Volume > Issue > Parental Love vs. Loveless “Rights”

Parental Love vs. Loveless “Rights”

Abortion Rights: For and Against

By Kate Greasley and Christopher Kaczor

Publisher: Cambridge University Press

Pages: 266

Price: $29.99

Review Author: Anne Barbeau Gardiner

Anne Barbeau Gardiner, a Contributing Editor of the NOR, is Professor Emerita of English at John Jay College of the City University of New York. She has published on Dryden, Milton, and Swift, as well as on Catholics of the 17th century.

Abortion Rights: For and Against presents a debate in essay form between Kate Greasley, a pro-abortion lecturer in law at University College, London, and Christopher Kaczor, a pro-life professor of philosophy at Loyola Marymount University in California. The book features lengthy essays by both Greasley and Kaczor, followed by two sets of replies by each author. Throughout the book there is no trace of love in Greasley’s arguments, while parental love is Kaczor’s constant theme.

In her opening essay, “In Defense of Abortion Rights,” Greasley declares that she wants Christians to think “clearly” about abortion, and she attempts to debunk some biblical passages that she says cause Christians to believe they must be pro-life. She writes, for example, that being made “in the image of God” (Gen. 1:27) refers only to “developed humans,” not to inconsiderable fetuses, and that being “knit” by God in a “mother’s womb” (Ps. 139) refers only to the “biological entity,” not to a “person,” who is invested at birth with “strong moral rights.”

Kaczor responds to this salvo by saying that the “religious (or at least Christian) opposition to abortion” is grounded not in a few passages from Scripture but in the message of the entire Bible, which is that “God loves all human beings, and we are called to love all human beings.”

Greasley agrees that fetuses are human beings and that abortion involves their “deliberate killing,” but she insists that only a “person” has a right to life — a right she calls “almost inviolable.” She repeats several times that if fetuses were really persons, then abortion would be “almost always morally wrong and legal abortion permissions almost entirely unjustified.” Killing fetuses would then be “homicide, tantamount to the killing of a human child.” Fetuses, however, are only members of the human species, nothing more, she says. An extraterrestrial that could “reason, learn, [and] communicate” would be a person with a right to life, Greasley argues, and so would a cat injected with a magic serum that turns it into a talking super-cat, as well as a chimp enhanced with human DNA that shows cognitive capacities. A human fetus, however, has “no greater moral status” than a “lower mammal,” so to deny the right to abort them would be a great injustice to women “as a class.” Without these rights, Greasley says, women cannot “engage in sexual intercourse on the same terms as men” or have “lucrative jobs and important social positions.” These are the loveless triumphs that are made possible by the deliberate killing of human beings in the womb.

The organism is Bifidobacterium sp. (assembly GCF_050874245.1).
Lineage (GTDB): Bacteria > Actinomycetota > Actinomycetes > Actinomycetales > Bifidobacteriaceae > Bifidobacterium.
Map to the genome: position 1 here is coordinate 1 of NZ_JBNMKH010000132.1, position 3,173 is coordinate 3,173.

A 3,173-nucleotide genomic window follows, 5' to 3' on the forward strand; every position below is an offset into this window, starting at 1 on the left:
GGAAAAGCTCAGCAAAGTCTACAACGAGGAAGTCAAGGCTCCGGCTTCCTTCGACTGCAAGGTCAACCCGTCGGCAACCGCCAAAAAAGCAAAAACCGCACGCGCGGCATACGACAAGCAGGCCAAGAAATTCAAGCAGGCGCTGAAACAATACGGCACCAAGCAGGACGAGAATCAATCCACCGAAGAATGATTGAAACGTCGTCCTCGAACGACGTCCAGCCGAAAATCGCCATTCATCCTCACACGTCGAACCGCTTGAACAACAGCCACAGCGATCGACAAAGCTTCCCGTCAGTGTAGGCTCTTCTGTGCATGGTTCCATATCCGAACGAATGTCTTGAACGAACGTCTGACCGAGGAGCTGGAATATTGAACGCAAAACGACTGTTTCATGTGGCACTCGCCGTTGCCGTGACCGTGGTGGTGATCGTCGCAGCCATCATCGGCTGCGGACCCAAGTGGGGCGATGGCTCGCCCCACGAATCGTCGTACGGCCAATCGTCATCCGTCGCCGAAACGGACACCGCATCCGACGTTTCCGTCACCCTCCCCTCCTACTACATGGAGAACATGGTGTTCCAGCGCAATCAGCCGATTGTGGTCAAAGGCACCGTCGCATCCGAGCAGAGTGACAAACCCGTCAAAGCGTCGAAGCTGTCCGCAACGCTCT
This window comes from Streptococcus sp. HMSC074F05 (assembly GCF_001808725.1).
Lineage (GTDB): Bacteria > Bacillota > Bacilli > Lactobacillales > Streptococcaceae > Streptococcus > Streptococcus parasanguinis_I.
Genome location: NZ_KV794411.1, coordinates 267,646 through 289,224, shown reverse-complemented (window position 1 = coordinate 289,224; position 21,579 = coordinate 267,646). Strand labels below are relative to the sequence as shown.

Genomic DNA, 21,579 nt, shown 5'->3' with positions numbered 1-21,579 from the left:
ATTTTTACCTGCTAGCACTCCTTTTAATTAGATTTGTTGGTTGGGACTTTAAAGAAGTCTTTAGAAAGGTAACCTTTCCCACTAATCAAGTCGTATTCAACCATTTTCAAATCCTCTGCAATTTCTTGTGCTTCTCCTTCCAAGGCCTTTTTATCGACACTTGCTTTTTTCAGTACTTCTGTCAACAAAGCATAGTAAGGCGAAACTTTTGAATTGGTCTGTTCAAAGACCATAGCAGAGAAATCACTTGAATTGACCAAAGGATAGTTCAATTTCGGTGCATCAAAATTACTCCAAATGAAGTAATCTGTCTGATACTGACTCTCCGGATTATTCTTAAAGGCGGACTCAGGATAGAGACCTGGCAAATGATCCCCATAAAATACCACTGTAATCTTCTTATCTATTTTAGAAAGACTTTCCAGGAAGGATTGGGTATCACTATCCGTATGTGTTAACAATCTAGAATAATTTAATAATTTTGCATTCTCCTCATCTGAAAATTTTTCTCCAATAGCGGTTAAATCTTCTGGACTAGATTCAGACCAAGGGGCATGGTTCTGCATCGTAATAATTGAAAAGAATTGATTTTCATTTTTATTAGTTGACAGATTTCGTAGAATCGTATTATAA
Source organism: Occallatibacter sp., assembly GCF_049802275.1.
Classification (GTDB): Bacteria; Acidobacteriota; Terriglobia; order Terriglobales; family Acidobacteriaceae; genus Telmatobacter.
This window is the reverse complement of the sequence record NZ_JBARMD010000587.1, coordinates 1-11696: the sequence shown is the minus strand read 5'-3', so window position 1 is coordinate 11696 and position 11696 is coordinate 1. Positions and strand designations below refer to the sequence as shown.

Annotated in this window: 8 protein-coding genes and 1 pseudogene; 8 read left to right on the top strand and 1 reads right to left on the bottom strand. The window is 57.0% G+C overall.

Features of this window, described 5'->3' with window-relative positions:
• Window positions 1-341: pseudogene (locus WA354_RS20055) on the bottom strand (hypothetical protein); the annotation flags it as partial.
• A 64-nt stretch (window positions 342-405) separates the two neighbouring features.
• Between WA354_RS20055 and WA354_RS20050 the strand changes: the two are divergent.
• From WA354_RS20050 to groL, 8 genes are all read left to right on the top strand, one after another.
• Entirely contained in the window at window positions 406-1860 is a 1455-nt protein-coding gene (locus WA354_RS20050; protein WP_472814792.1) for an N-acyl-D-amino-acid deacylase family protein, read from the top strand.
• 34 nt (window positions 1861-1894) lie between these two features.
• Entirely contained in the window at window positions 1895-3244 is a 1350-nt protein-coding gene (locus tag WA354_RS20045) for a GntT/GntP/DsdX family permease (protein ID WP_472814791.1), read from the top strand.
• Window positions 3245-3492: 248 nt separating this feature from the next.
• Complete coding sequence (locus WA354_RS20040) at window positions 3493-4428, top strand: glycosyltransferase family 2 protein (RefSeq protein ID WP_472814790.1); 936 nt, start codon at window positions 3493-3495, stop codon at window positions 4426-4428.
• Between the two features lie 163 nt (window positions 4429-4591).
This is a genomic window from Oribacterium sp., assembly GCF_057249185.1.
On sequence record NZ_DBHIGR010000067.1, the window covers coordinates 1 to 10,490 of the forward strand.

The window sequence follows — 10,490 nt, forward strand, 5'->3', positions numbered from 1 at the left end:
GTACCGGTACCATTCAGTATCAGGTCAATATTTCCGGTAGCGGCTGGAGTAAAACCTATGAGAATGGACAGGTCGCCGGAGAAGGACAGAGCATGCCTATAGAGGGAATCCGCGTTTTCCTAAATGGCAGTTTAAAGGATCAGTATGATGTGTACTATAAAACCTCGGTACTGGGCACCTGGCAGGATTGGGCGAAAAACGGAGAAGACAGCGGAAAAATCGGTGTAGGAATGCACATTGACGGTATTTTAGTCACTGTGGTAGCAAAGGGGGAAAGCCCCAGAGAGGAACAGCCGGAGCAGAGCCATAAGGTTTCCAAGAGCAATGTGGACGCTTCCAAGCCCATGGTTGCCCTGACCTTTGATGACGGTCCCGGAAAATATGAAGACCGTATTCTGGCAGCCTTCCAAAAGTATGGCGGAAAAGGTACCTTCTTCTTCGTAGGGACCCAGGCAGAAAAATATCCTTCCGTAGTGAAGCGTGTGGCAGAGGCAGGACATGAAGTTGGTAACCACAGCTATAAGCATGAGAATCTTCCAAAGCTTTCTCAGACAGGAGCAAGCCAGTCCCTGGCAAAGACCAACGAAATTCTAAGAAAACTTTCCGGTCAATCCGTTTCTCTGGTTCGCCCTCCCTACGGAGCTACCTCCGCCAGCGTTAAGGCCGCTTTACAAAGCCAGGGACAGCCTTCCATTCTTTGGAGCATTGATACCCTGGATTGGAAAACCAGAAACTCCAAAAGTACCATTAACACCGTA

Greasley explains that “consciousness, reasoning ability, independent agency, and the ability to form conscious desires” are the sorts of properties persons possess but fetuses lack. In addition, she says the Embryo Rescue Case demolishes the pro-life view of “personhood-from-conception.” The Embryo Rescue Case is an imaginary scenario in which you have the choice to save either several frozen embryos or a single child from a burning hospital. Since people usually choose to save the child, Greasley claims that this demonstrates our “strongly rooted belief in the lesser moral status of human embryos.” But how strongly rooted can this belief be, since frozen embryos are a recent phenomenon? In his reply, Kaczor points out that the right to life is different from the right to be rescued, and that most frozen embryos are “doomed to death” anyway.

Infants are similar to fetuses in that they lack self-awareness and cognitive capacities, yet we do not approve of killing them so that women can have well-paying jobs or social status. Greasley calls this “the infanticide problem.” But there are, she says, “good moral and pragmatic reasons” to award newborns a right to life “at a fairly early stage,” one of which is that a “core intuition” makes infanticide unacceptable to many. Ah, but what if it should become acceptable?

Greasley rejects bioethicist Patrick Lee’s argument that fetuses and newborns both possess “the radical capacity for personhood” common to all who have “human genetic coding.” She faults it on the ground that Lee uses a “species membership criterion” for personhood. What trumps Lee’s argument is civil law, Greasley says, which stipulates birth to be the “absolute threshold for personhood status.” While late-term fetuses “closely resemble babies,” and birth does not mean that the “moral status” of the newborn has been “radically altered,” the threshold of birth has a “practical workability,” she claims. In it we see “the legal virtues of clarity, predictability, and transparency.” In sum, Greasley’s idea of personhood is not grounded in unchanging moral principle but in changeable human law.

In his essay “Abortion as Human Rights Violation,” Kaczor contends that all human beings have the same fundamental dignity, from which arise basic equal rights. To be a person, Kaczor says, is to be “worthy of love, not mere use.” It means to be an “ultimate reason for action,” not a means to an end. He explains that our right to life begins when we start to exist, and that organic living things, no matter how small, “have self-directed internal activities” and an “adaptive self-organization.” The earliest cells of an embryo “exhibit a unified trajectory toward human maturity.”